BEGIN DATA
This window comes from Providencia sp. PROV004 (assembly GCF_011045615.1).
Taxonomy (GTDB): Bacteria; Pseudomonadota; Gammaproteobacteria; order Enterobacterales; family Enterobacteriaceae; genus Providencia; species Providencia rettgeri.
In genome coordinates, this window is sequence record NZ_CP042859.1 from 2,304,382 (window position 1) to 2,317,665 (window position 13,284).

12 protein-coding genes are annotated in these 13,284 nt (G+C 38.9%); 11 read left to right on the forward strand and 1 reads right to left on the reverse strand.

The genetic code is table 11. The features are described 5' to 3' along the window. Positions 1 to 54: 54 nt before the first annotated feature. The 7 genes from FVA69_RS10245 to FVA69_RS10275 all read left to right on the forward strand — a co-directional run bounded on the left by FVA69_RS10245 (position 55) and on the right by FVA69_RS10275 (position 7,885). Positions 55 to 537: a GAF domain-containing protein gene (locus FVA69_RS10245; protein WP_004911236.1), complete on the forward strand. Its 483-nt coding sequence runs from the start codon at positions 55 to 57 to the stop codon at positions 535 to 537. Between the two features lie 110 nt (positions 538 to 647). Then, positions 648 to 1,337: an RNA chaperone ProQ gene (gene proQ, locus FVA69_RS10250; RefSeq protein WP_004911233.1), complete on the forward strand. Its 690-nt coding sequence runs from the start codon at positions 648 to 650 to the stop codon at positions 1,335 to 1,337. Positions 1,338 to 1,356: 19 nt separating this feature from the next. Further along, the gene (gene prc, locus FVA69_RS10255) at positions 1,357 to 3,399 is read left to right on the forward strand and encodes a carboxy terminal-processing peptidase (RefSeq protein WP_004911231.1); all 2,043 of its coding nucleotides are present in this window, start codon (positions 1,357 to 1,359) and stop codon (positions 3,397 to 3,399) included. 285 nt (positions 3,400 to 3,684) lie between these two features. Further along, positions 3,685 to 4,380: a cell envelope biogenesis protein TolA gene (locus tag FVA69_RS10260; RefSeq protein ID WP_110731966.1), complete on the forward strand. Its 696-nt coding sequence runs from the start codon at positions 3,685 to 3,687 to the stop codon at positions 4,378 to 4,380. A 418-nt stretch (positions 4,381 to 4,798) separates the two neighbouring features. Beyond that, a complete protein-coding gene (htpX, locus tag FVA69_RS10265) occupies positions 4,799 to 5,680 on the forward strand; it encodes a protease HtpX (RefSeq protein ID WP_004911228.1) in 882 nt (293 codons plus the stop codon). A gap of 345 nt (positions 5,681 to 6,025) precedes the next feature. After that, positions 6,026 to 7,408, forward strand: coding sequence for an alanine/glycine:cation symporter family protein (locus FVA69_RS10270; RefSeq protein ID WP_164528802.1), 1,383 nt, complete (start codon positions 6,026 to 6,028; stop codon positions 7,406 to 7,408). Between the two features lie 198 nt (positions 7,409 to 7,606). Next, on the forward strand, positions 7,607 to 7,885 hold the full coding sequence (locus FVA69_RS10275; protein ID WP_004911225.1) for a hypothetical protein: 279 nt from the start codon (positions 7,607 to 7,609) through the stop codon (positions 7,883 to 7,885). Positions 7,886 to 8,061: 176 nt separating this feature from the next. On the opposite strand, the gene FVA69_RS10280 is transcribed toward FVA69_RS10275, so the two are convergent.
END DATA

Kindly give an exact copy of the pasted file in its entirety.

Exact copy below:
This window comes from Providencia sp. PROV004 (assembly GCF_011045615.1).
Taxonomy (GTDB): Bacteria; Pseudomonadota; Gammaproteobacteria; order Enterobacterales; family Enterobacteriaceae; genus Providencia; species Providencia rettgeri.
In genome coordinates, this window is sequence record NZ_CP042859.1 from 2,304,382 (window position 1) to 2,317,665 (window position 13,284).

12 protein-coding genes are annotated in these 13,284 nt (G+C 38.9%); 11 read left to right on the forward strand and 1 reads right to left on the reverse strand.

The genetic code is table 11. The features are described 5' to 3' along the window. Positions 1 to 54: 54 nt before the first annotated feature. The 7 genes from FVA69_RS10245 to FVA69_RS10275 all read left to right on the forward strand — a co-directional run bounded on the left by FVA69_RS10245 (position 55) and on the right by FVA69_RS10275 (position 7,885). Positions 55 to 537: a GAF domain-containing protein gene (locus FVA69_RS10245; protein WP_004911236.1), complete on the forward strand. Its 483-nt coding sequence runs from the start codon at positions 55 to 57 to the stop codon at positions 535 to 537. Between the two features lie 110 nt (positions 538 to 647). Then, positions 648 to 1,337: an RNA chaperone ProQ gene (gene proQ, locus FVA69_RS10250; RefSeq protein WP_004911233.1), complete on the forward strand. Its 690-nt coding sequence runs from the start codon at positions 648 to 650 to the stop codon at positions 1,335 to 1,337. Positions 1,338 to 1,356: 19 nt separating this feature from the next. Further along, the gene (gene prc, locus FVA69_RS10255) at positions 1,357 to 3,399 is read left to right on the forward strand and encodes a carboxy terminal-processing peptidase (RefSeq protein WP_004911231.1); all 2,043 of its coding nucleotides are present in this window, start codon (positions 1,357 to 1,359) and stop codon (positions 3,397 to 3,399) included. 285 nt (positions 3,400 to 3,684) lie between these two features. Further along, positions 3,685 to 4,380: a cell envelope biogenesis protein TolA gene (locus tag FVA69_RS10260; RefSeq protein ID WP_110731966.1), complete on the forward strand. Its 696-nt coding sequence runs from the start codon at positions 3,685 to 3,687 to the stop codon at positions 4,378 to 4,380. A 418-nt stretch (positions 4,381 to 4,798) separates the two neighbouring features. Beyond that, a complete protein-coding gene (htpX, locus tag FVA69_RS10265) occupies positions 4,799 to 5,680 on the forward strand; it encodes a protease HtpX (RefSeq protein ID WP_004911228.1) in 882 nt (293 codons plus the stop codon). A gap of 345 nt (positions 5,681 to 6,025) precedes the next feature. After that, positions 6,026 to 7,408, forward strand: coding sequence for an alanine/glycine:cation symporter family protein (locus FVA69_RS10270; RefSeq protein ID WP_164528802.1), 1,383 nt, complete (start codon positions 6,026 to 6,028; stop codon positions 7,406 to 7,408). Between the two features lie 198 nt (positions 7,409 to 7,606). Next, on the forward strand, positions 7,607 to 7,885 hold the full coding sequence (locus FVA69_RS10275; protein ID WP_004911225.1) for a hypothetical protein: 279 nt from the start codon (positions 7,607 to 7,609) through the stop codon (positions 7,883 to 7,885). Positions 7,886 to 8,061: 176 nt separating this feature from the next. On the opposite strand, the gene FVA69_RS10280 is transcribed toward FVA69_RS10275, so the two are convergent.